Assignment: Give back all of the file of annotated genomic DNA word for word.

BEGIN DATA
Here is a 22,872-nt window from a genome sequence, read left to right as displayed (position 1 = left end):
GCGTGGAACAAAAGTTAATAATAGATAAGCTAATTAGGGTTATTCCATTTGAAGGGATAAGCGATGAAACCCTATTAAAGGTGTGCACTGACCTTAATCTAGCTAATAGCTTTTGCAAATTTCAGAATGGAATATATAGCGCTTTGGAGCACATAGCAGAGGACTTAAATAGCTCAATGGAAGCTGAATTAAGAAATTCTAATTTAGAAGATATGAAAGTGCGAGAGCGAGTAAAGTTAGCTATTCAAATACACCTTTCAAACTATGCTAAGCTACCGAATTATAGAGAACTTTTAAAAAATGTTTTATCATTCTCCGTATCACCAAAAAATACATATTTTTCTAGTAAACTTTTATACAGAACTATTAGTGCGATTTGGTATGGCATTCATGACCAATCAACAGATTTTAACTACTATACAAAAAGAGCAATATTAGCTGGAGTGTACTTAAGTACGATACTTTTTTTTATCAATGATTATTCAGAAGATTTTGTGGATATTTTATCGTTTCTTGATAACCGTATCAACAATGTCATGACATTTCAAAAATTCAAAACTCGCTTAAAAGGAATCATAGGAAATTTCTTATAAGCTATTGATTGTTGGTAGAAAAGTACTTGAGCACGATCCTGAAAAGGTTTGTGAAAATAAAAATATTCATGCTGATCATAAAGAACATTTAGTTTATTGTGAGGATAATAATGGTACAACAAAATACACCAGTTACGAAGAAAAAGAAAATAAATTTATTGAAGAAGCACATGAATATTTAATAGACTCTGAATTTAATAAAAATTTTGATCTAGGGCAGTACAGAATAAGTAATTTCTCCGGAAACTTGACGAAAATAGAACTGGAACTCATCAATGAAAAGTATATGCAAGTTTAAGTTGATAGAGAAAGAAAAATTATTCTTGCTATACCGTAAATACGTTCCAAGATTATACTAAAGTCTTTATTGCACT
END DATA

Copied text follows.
Here is a 22,872-nt window from a genome sequence, read left to right as displayed (position 1 = left end):
GCGTGGAACAAAAGTTAATAATAGATAAGCTAATTAGGGTTATTCCATTTGAAGGGATAAGCGATGAAACCCTATTAAAGGTGTGCACTGACCTTAATCTAGCTAATAGCTTTTGCAAATTTCAGAATGGAATATATAGCGCTTTGGAGCACATAGCAGAGGACTTAAATAGCTCAATGGAAGCTGAATTAAGAAATTCTAATTTAGAAGATATGAAAGTGCGAGAGCGAGTAAAGTTAGCTATTCAAATACACCTTTCAAACTATGCTAAGCTACCGAATTATAGAGAACTTTTAAAAAATGTTTTATCATTCTCCGTATCACCAAAAAATACATATTTTTCTAGTAAACTTTTATACAGAACTATTAGTGCGATTTGGTATGGCATTCATGACCAATCAACAGATTTTAACTACTATACAAAAAGAGCAATATTAGCTGGAGTGTACTTAAGTACGATACTTTTTTTTATCAATGATTATTCAGAAGATTTTGTGGATATTTTATCGTTTCTTGATAACCGTATCAACAATGTCATGACATTTCAAAAATTCAAAACTCGCTTAAAAGGAATCATAGGAAATTTCTTATAAGCTATTGATTGTTGGTAGAAAAGTACTTGAGCACGATCCTGAAAAGGTTTGTGAAAATAAAAATATTCATGCTGATCATAAAGAACATTTAGTTTATTGTGAGGATAATAATGGTACAACAAAATACACCAGTTACGAAGAAAAAGAAAATAAATTTATTGAAGAAGCACATGAATATTTAATAGACTCTGAATTTAATAAAAATTTTGATCTAGGGCAGTACAGAATAAGTAATTTCTCCGGAAACTTGACGAAAATAGAACTGGAACTCATCAATGAAAAGTATATGCAAGTTTAAGTTGATAGAGAAAGAAAAATTATTCTTGCTATACCGTAAATACGTTCCAAGATTATACTAAAGTCTTTATTGCACT